Monday, October 12, 2009

µMLAS Background

Pictured to the left is my 1:20 scale rendering of the NASA Max Launch Abort System (MLAS) Flight Test Article as displayed at the Project's third "Independent Technical Review" (ITR). I spent about two years working on this thing, on-and-off, while at the same time working on the real MLAS. It picked up the moniker "micro-MLAS" somewhere along the line and the name stuck, shortened for convenience to µMLAS. Design of the model evolved along with that of the rocket -- if I had it do again, I'd do some things differently. And while MLAS flew sucessfully on 8 July 2009, µMLAS has yet to fly. But it will. In the meantime, here's some background to the story ....

Abort systems for crewed launch vehicles were pioneered in the late 50's by NASA Langley engineer Maxime Faget. His tractor-rocket design graced the nose of the Mercury capsule and the Apollo command module. A variant is still flown on Russia's Soyuz. The baseline plan for NASA's newest crewed vehicle, the Orion, calls for a scaled-up version -- and that's where MLAS enters the picture. My organization, the NASA Engineering and Safety Center (NESC), was asked to conceptualize and demonstrate an alternate Launch Abort System (LAS), one that did not require the tower or tractor rocket. The idea was to have a completely different approach in-hand as a backup should development of the baseline LAS prove too expensive or schedule-busting to accept. We were given a set of basic requirements: demo a system that could pull the crew module off the stack in event of an emergency and carry it about a mile up and a mile out to sea where it could be recovered. Intact. We were to minimize costs and complete the project within a year.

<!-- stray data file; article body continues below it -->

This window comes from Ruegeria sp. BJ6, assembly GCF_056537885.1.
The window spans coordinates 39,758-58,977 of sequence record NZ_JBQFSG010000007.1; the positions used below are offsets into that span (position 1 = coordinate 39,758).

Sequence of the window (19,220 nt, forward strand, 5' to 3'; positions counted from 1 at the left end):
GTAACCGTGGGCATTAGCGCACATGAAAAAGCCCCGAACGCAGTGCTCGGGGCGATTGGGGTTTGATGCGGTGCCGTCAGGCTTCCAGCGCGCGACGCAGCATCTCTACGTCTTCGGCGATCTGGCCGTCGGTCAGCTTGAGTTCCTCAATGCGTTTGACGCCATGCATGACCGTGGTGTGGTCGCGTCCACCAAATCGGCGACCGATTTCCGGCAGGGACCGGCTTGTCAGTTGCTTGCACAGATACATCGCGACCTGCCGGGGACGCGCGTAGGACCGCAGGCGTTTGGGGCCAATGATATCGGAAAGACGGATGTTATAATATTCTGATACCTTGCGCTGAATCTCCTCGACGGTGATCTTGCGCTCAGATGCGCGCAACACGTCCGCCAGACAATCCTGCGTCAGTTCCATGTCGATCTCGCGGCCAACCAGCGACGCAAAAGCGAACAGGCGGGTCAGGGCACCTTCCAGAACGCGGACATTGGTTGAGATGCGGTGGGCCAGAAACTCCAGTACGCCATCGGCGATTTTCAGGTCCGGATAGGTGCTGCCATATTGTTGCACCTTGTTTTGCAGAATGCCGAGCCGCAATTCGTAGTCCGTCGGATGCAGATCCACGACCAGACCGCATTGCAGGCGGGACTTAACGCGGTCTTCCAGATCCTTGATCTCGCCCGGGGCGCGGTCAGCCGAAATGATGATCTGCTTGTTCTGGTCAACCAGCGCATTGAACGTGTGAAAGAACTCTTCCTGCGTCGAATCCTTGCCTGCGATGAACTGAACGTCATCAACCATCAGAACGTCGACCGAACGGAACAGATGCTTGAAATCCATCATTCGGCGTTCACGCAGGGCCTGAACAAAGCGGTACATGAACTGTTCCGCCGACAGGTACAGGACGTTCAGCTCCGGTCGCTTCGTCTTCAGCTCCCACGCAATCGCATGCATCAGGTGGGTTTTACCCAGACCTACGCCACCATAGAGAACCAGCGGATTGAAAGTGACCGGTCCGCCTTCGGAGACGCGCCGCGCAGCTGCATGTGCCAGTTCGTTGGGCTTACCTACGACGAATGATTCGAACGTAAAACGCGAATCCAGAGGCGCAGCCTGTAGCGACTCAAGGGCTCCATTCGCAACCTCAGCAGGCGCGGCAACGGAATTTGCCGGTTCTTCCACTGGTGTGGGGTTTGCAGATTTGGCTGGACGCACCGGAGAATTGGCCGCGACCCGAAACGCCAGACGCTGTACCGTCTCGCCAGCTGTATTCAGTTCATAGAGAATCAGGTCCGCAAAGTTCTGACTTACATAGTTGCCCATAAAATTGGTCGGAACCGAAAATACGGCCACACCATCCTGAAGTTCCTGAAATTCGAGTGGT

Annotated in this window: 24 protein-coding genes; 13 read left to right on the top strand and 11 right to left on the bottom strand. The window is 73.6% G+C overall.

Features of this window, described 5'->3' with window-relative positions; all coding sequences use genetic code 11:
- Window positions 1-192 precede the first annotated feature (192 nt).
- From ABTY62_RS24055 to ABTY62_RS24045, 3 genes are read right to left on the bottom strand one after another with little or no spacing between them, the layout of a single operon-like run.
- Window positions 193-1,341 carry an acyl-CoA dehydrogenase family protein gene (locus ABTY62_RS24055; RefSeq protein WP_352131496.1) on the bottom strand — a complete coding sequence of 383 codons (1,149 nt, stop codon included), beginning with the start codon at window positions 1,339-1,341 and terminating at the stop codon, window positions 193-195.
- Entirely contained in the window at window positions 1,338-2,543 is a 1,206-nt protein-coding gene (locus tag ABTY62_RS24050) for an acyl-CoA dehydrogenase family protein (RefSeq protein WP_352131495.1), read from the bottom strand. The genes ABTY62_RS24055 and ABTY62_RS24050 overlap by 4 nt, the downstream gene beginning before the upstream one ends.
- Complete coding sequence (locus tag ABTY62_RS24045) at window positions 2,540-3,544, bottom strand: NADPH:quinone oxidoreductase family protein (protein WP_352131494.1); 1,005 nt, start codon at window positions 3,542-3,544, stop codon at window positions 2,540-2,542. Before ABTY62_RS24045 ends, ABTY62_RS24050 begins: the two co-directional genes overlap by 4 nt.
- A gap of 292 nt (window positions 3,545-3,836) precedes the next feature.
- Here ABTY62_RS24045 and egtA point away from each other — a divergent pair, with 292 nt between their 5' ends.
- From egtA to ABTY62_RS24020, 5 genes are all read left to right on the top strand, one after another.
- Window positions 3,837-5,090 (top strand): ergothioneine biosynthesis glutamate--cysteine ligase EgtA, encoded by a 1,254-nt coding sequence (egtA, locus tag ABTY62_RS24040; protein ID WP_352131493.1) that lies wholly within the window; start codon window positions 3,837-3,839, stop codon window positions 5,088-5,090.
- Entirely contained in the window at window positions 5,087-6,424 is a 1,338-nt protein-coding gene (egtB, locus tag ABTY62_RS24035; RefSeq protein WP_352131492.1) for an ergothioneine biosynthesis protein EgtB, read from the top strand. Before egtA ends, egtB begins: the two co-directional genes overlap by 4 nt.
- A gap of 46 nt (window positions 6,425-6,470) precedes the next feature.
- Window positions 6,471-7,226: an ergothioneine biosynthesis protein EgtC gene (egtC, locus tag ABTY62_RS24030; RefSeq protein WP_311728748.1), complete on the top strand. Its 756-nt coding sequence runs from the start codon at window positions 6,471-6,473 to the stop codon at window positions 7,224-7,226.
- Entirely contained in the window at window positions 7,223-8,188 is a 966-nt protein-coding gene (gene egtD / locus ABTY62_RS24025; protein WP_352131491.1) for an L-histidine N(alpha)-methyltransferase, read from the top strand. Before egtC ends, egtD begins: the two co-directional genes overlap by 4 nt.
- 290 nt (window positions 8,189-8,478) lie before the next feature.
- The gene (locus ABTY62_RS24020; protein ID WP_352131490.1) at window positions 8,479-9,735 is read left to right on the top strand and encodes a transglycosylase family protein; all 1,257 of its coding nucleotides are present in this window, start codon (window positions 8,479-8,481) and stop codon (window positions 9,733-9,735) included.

Lobbing a heavy object out to sea with a rocket motor is not difficult. Doing it in a way that makes that object safely recoverable is a different matter. Not only does the encapsulated Crew Module (CM) have to fly a stable parabolic arc in a pre-described direction, it has to be reoriented at apogee so the CM can be separated from its fairing and recovered; i.e., it has to be turned around so it's no longer flying nose-first but heatshield-first. The Apollo LAS relied for stability on ballast at the top of the tower to pull the Center of Gravity (CG) ahead of the aerodynamic Center of Pressure (CP) during powered flight. Canards were deployed at apogee to pull the CP forward and destabilize the stack so it would flip over, the process assisted along by a side-firing solid motor. Since ballast is not a reasonable option for the scaled-up Orion LAS, it relies on an exotic control motor for active stability and reorientation. MLAS' minimium cost / one-year constraints pretty much eliminated any kind of active control system and drove us to seek a solution that could be passively stabilized, yet still allow for clean separation of the CM from its fairing in a recoverable orientation.

And that's where we started: building a team, developing a workable concept, and looking at off-the-shelf hardware we could rapidly procure.

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